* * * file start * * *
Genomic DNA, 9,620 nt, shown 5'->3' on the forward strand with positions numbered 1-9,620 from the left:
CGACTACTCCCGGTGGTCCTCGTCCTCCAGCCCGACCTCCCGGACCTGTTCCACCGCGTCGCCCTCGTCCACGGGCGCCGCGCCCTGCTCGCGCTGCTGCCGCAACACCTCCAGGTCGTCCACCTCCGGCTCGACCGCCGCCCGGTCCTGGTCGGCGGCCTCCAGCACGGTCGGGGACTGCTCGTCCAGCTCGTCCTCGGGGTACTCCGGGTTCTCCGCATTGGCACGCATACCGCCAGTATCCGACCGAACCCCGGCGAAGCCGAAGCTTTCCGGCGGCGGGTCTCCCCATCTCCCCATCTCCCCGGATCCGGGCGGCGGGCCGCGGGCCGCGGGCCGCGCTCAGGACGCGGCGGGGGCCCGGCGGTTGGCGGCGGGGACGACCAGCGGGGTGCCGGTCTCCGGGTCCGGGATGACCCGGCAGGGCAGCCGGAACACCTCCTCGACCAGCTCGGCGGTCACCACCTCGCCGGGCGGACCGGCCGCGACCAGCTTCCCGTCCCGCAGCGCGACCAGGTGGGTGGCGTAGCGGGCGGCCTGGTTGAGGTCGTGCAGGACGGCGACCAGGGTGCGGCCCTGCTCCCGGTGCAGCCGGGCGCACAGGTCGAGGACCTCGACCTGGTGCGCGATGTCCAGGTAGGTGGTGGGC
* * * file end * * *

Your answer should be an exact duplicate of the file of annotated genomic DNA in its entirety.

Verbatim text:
Genomic DNA, 9,620 nt, shown 5'->3' on the forward strand with positions numbered 1-9,620 from the left:
CGACTACTCCCGGTGGTCCTCGTCCTCCAGCCCGACCTCCCGGACCTGTTCCACCGCGTCGCCCTCGTCCACGGGCGCCGCGCCCTGCTCGCGCTGCTGCCGCAACACCTCCAGGTCGTCCACCTCCGGCTCGACCGCCGCCCGGTCCTGGTCGGCGGCCTCCAGCACGGTCGGGGACTGCTCGTCCAGCTCGTCCTCGGGGTACTCCGGGTTCTCCGCATTGGCACGCATACCGCCAGTATCCGACCGAACCCCGGCGAAGCCGAAGCTTTCCGGCGGCGGGTCTCCCCATCTCCCCATCTCCCCGGATCCGGGCGGCGGGCCGCGGGCCGCGGGCCGCGCTCAGGACGCGGCGGGGGCCCGGCGGTTGGCGGCGGGGACGACCAGCGGGGTGCCGGTCTCCGGGTCCGGGATGACCCGGCAGGGCAGCCGGAACACCTCCTCGACCAGCTCGGCGGTCACCACCTCGCCGGGCGGACCGGCCGCGACCAGCTTCCCGTCCCGCAGCGCGACCAGGTGGGTGGCGTAGCGGGCGGCCTGGTTGAGGTCGTGCAGGACGGCGACCAGGGTGCGGCCCTGCTCCCGGTGCAGCCGGGCGCACAGGTCGAGGACCTCGACCTGGTGCGCGATGTCCAGGTAGGTGGTGGGC